On Monday, U.S. House Rep. Alexandria Ocasio-Cortez (D-N.Y.) tweeted about streaming the hit game Among Us, asking her followers if anyone wanted to play it with her. By Tuesday night, she’d wrangled a group of high-profile streamers and amassed streaming equipment so she could broadcast it all live on Twitch from her own Twitch channel. The goal? To encourage people to vote in the 2020 election, specifically calling out the DNC’s voter participation site iwillvote.com.
Playing alongside Ocasio-Cortez were U.S. Rep. Ilhan Omar (D-Minn.) and popular streamers like Imane “Pokimane” Anys, Benjamin “DrLupo” Lupo, and Hasan “HasanAbi” Piker. The stream quickly racked up viewers, reaching a peak concurrent viewer count of 435,000, a Twitch spokesperson confirmed to Polygon. Ocasio-Cortez’s debut Among Us stream is now within the top 5 most viewed individual streams in Twitch’s history. For reference, the top spot is held by Canadian musician Drake and Fortnite streamer Tyler “Ninja” Blevins, whose stream hit a record 635,000 viewers.
What Ocasio-Cortez’s number doesn’t account for, however, is a combined total of viewers — people were watching the broadcast via Ocasio-Cortez’s Twitch channel, but tens of thousands were also also watching through her guests’ channels — on Twitch, Facebook, and YouTube.
“It’s great to see continued interest in engaging the Twitch community to get out the vote and discuss important issues,” a Twitch spokesperson told Polygon. “People on Twitch show up for the causes and interests they care about, and that was clear last night.”
Among Us is the online, social multiplayer game that came out in 2018 and rose to its current (and massive!) popularity in 2020. The game is set on a space ship populated by a bunch of jellybean-esque characters — some of whom are crewmates, while others are impostors in disguise. Crewmates have to figure out who the impostors are before the impostors sabotage the mission and kill all of the crewmates. The fun part is in figuring out who’s an impostor and who’s a crewmate. It requires good-natured deception and debate between players.
Ocasio-Cortez, for her part, said she’d never played Among Us before this week, but she practiced a few matches ahead of the live broadcast. Though she’s new to this particular game, Ocasio-Cortez is a familiar face for the gaming community. She’s known for being a League of Legends player, but she also got swept up in the Animal Crossing: New Horizons craze earlier this year, too. (Presidential nominee and former vice president Joe Biden and vice presidential nominee Kamala Harris — or, at least, someone on their campaign — also took to the New Horizons campaign trail this year.)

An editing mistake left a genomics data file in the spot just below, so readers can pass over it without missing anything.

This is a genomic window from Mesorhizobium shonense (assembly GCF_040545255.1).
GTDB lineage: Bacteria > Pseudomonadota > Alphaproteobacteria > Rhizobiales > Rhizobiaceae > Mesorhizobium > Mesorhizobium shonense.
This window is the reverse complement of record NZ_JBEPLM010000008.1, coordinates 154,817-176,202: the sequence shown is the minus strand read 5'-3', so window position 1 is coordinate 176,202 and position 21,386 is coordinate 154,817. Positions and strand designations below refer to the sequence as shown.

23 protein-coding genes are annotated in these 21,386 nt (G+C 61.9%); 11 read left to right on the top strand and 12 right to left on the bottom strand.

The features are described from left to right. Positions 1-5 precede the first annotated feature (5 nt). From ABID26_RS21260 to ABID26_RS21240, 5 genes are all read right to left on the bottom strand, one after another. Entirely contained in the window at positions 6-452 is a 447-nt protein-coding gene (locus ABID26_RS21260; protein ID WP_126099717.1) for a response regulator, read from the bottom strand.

On the stream, Ocasio-Cortez said she was particularly nervous about playing Among Us for an audience. “I really, really hope I don’t get impostor first,” she laughed. “Knowing my luck, that’s exactly what’s going to happen.” Of course, she did get the impostor position first. (She was figured out, and voted out by the crewmates — except for Omar, who Ocasio-Cortez described as her “ride or die.”)
Throughout the majority of the gameplay, the commentary was largely devoid of political campaigning. But Ocasio-Cortez did frequently remind her viewers that she’s doing this for a reason: to get folks to vote.
It’s just one move in a larger effort from politicians and the government — across all parties — to reach new audiences. Politicians are eager to move into new platforms, especially as options for in-person campaigning are curtailed by the ongoing COVID-19 pandemic. Social media and other platforms — whether that’s streaming sites or video games — have never been more important in allowing people to reach one another. For some time, players have also embraced video games and the accompanying tools (like Discord) as important spaces in their lives, both for socializing and in expressing political views.
Politicians and the government are now seeing the value in using these online spaces, too — and some have been received better than others. While Ocasio-Cortez’s entrance into Twitch streaming and Among Us felt natural to many gamers and Twitch viewers (largely because of her established presence as “one of us”), the U.S. military received backlash for its presence on Twitch and Discord as a means of recruitment. That move was seen by many as exploitative and inappropriate — using video games to entice recruitment. In July, the U.S. House of Representatives approved an amendment draft that would ban the U.S. military from using government funds to “maintain a presence on Twitch.com or any video game, e-sports, or live-streaming platform.” Ocasio-Cortez drafted the bill.
“Young people are at the forefront of the fight for the policies necessary to save our planet and deliver justice for all, from Medicare for All to the Green New Deal to a billionaires tax. But historically, young people have been disappointed and demobilized by the two major parties that side with corporations and the ultra-rich over everyone else,” a spokesperson for the Working Families Party, a New York-based independent progressive group with which Ocasio-Cortez is closely tied, said in a statement sent to Polygon.
“By going on Twitch, Congresswoman Ocasio-Cortez figured out a way to reach a record number of unlikely voters and make sure they know that there’s a place for them in our democracy and in electoral politics.”
Update: This story has been updated to include a statement from the Working Families Party, a group that Ocasio-Cortez shouted out in her Twitch stream.